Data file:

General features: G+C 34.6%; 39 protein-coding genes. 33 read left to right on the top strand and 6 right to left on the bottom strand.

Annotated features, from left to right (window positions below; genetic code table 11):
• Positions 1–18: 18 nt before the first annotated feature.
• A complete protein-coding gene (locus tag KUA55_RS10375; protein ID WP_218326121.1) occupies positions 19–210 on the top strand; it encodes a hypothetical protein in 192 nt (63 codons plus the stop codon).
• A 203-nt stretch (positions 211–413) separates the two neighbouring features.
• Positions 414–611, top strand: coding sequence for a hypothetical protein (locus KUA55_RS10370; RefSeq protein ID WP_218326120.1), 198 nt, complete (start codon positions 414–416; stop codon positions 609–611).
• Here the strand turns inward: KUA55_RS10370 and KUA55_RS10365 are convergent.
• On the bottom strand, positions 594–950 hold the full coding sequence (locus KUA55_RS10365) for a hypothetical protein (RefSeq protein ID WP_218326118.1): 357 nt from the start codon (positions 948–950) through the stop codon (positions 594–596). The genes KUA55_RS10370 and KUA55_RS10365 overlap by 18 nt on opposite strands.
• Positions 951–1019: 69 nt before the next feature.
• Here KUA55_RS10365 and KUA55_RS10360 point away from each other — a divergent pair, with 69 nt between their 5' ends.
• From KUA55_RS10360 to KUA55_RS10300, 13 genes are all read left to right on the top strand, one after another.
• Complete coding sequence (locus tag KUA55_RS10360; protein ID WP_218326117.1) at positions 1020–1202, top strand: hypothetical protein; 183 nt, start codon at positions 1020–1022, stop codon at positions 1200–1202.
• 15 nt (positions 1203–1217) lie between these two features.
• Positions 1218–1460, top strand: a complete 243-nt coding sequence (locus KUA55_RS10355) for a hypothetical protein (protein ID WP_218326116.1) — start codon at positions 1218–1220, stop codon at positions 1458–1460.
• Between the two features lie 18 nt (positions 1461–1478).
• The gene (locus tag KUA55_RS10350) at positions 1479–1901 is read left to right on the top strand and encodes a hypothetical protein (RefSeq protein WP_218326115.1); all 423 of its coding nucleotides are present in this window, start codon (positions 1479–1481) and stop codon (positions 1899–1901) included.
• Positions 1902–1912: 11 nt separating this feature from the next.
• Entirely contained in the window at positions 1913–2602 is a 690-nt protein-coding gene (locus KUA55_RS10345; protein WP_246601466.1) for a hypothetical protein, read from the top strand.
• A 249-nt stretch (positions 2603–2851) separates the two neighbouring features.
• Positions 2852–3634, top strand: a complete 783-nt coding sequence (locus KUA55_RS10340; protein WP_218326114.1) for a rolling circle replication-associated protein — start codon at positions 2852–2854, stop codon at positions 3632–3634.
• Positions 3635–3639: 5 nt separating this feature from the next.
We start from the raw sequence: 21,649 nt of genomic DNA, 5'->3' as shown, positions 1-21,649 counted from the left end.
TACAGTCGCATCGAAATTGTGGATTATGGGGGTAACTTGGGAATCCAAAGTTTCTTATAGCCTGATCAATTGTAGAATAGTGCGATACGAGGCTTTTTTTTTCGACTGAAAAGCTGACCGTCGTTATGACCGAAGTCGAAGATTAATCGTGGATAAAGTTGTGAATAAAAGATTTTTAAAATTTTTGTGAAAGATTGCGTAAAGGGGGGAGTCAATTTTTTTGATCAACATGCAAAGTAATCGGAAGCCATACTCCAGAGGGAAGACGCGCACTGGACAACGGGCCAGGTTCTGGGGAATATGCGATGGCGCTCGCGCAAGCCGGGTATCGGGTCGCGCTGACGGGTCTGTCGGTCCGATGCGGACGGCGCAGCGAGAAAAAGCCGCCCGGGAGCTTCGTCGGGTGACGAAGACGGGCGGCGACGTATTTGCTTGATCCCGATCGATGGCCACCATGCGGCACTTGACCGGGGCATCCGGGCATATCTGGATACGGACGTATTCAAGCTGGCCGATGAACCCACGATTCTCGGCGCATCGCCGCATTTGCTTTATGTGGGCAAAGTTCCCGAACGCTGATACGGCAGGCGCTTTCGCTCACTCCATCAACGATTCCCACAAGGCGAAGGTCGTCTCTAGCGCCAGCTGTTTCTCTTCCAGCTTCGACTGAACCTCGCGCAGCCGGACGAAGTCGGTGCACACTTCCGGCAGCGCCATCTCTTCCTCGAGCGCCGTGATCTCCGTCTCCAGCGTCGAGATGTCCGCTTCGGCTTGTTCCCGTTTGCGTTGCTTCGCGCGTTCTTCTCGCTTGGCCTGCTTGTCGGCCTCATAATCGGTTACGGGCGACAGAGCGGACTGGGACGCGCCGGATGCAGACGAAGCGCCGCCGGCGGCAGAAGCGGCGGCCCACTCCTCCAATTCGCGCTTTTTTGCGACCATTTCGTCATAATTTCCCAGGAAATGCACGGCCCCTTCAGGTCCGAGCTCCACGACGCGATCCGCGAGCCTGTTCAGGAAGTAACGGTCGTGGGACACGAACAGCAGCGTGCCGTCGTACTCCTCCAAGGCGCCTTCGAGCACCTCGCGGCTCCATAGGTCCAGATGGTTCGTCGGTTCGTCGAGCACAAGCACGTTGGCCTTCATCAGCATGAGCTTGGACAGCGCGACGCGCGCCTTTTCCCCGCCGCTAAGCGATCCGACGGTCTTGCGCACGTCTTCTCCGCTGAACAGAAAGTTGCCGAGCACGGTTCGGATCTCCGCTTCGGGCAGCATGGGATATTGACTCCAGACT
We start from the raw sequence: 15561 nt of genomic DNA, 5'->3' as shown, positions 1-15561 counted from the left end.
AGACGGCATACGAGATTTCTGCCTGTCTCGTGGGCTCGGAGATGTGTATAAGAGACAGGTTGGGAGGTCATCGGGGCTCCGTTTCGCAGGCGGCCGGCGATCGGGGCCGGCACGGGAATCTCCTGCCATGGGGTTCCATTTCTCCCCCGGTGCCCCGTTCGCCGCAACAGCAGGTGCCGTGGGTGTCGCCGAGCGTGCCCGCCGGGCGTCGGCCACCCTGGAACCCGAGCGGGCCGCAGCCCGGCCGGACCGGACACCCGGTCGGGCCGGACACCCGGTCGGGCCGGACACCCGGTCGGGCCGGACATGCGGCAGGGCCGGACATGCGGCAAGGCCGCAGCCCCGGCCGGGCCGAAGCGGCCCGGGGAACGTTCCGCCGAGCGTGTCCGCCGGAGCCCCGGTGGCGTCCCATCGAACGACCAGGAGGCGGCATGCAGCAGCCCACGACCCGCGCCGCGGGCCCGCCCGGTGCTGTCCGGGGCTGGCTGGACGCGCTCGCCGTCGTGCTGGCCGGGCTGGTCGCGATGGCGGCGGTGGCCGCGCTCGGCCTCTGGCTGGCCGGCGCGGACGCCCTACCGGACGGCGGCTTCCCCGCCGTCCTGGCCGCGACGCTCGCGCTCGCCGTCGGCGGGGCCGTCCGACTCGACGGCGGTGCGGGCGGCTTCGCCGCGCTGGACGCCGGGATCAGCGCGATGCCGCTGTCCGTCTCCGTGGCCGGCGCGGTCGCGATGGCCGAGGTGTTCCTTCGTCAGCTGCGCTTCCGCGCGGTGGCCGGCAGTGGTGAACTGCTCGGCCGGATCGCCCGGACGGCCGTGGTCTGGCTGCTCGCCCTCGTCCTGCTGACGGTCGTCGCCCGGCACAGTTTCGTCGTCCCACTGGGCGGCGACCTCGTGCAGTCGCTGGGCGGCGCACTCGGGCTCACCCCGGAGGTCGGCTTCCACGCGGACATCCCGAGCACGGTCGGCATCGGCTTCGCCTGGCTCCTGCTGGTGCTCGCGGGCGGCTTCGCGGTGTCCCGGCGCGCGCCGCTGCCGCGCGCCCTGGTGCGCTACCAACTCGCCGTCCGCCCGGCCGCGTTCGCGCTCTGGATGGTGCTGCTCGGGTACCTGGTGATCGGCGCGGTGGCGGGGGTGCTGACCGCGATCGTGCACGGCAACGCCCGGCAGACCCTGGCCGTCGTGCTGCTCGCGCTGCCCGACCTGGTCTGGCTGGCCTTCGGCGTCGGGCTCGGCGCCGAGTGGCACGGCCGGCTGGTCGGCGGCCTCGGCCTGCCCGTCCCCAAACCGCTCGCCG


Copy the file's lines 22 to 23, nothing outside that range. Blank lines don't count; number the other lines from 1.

We start from the raw sequence: 21,649 nt of genomic DNA, 5'->3' as shown, positions 1-21,649 counted from the left end.
TACAGTCGCATCGAAATTGTGGATTATGGGGGTAACTTGGGAATCCAAAGTTTCTTATAGCCTGATCAATTGTAGAATAGTGCGATACGAGGCTTTTTTTTTCGACTGAAAAGCTGACCGTCGTTATGACCGAAGTCGAAGATTAATCGTGGATAAAGTTGTGAATAAAAGATTTTTAAAATTTTTGTGAAAGATTGCGTAAAGGGGGGAGTCAATTTTTTTGATCAACATGCAAAGTAATCGGAAGCCATACTCCAGAGGGAAGACGCGCACTGGACAACGGGCCAGGTTCTGGGGAATATGCGATGGCGCTCGCGCAAGCCGGGTATCGGGTCGCGCTGACGGGTCTGTCGGTCCGATGCGGACGGCGCAGCGAGAAAAAGCCGCCCGGGAGCTTCGTCGGGTGACGAAGACGGGCGGCGACGTATTTGCTTGATCCCGATCGATGGCCACCATGCGGCACTTGACCGGGGCATCCGGGCATATCTGGATACGGACGTATTCAAGCTGGCCGATGAACCCACGATTCTCGGCGCATCGCCGCATTTGCTTTATGTGGGCAAAGTTCCCGAACGCTGATACGGCAGGCGCTTTCGCTCACTCCATCAACGATTCCCACAAGGCGAAGGTCGTCTCTAGCGCCAGCTGTTTCTCTTCCAGCTTCGACTGAACCTCGCGCAGCCGGACGAAGTCGGTGCACACTTCCGGCAGCGCCATCTCTTCCTCGAGCGCCGTGATCTCCGTCTCCAGCGTCGAGATGTCCGCTTCGGCTTGTTCCCGTTTGCGTTGCTTCGCGCGTTCTTCTCGCTTGGCCTGCTTGTCGGCCTCATAATCGGTTACGGGCGACAGAGCGGACTGGGACGCGCCGGATGCAGACGAAGCGCCGCCGGCGGCAGAAGCGGCGGCCCACTCCTCCAATTCGCGCTTTTTTGCGACCATTTCGTCATAATTTCCCAGGAAATGCACGGCCCCTTCAGGTCCGAGCTCCACGACGCGATCCGCGAGCCTGTTCAGGAAGTAACGGTCGTGGGACACGAACAGCAGCGTGCCGTCGTACTCCTCCAAGGCGCCTTCGAGCACCTCGCGGCTCCATAGGTCCAGATGGTTCGTCGGTTCGTCGAGCACAAGCACGTTGGCCTTCATCAGCATGAGCTTGGACAGCGCGACGCGCGCCTTTTCCCCGCCGCTAAGCGATCCGACGGTCTTGCGCACGTCTTCTCCGCTGAACAGAAAGTTGCCGAGCACGGTTCGGATCTCCGCTTCGGGCAGCATGGGATATTGACTCCAGACT